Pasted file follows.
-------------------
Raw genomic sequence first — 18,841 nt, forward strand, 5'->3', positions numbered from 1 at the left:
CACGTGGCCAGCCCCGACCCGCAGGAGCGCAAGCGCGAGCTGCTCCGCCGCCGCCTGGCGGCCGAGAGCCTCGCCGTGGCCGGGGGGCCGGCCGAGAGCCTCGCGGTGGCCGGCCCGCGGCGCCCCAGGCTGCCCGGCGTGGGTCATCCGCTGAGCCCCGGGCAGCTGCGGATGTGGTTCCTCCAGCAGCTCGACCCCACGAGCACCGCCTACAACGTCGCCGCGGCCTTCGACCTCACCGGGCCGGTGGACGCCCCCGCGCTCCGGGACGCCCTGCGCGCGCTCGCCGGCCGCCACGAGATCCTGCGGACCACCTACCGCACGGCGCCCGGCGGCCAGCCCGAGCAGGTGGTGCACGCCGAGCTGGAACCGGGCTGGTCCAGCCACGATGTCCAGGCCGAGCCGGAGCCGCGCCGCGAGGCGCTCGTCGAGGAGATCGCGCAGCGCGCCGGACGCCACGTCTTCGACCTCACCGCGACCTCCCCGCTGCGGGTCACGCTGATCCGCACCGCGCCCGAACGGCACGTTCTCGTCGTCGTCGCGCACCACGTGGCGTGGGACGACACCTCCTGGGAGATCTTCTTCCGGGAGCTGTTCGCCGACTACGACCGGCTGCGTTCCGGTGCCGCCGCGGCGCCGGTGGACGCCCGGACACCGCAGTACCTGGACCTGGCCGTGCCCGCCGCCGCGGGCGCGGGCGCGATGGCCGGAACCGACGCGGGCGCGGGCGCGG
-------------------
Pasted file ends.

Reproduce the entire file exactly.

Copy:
Raw genomic sequence first — 18,841 nt, forward strand, 5'->3', positions numbered from 1 at the left:
CACGTGGCCAGCCCCGACCCGCAGGAGCGCAAGCGCGAGCTGCTCCGCCGCCGCCTGGCGGCCGAGAGCCTCGCCGTGGCCGGGGGGCCGGCCGAGAGCCTCGCGGTGGCCGGCCCGCGGCGCCCCAGGCTGCCCGGCGTGGGTCATCCGCTGAGCCCCGGGCAGCTGCGGATGTGGTTCCTCCAGCAGCTCGACCCCACGAGCACCGCCTACAACGTCGCCGCGGCCTTCGACCTCACCGGGCCGGTGGACGCCCCCGCGCTCCGGGACGCCCTGCGCGCGCTCGCCGGCCGCCACGAGATCCTGCGGACCACCTACCGCACGGCGCCCGGCGGCCAGCCCGAGCAGGTGGTGCACGCCGAGCTGGAACCGGGCTGGTCCAGCCACGATGTCCAGGCCGAGCCGGAGCCGCGCCGCGAGGCGCTCGTCGAGGAGATCGCGCAGCGCGCCGGACGCCACGTCTTCGACCTCACCGCGACCTCCCCGCTGCGGGTCACGCTGATCCGCACCGCGCCCGAACGGCACGTTCTCGTCGTCGTCGCGCACCACGTGGCGTGGGACGACACCTCCTGGGAGATCTTCTTCCGGGAGCTGTTCGCCGACTACGACCGGCTGCGTTCCGGTGCCGCCGCGGCGCCGGTGGACGCCCGGACACCGCAGTACCTGGACCTGGCCGTGCCCGCCGCCGCGGGCGCGGGCGCGATGGCCGGAACCGACGCGGGCGCGGGCGCGG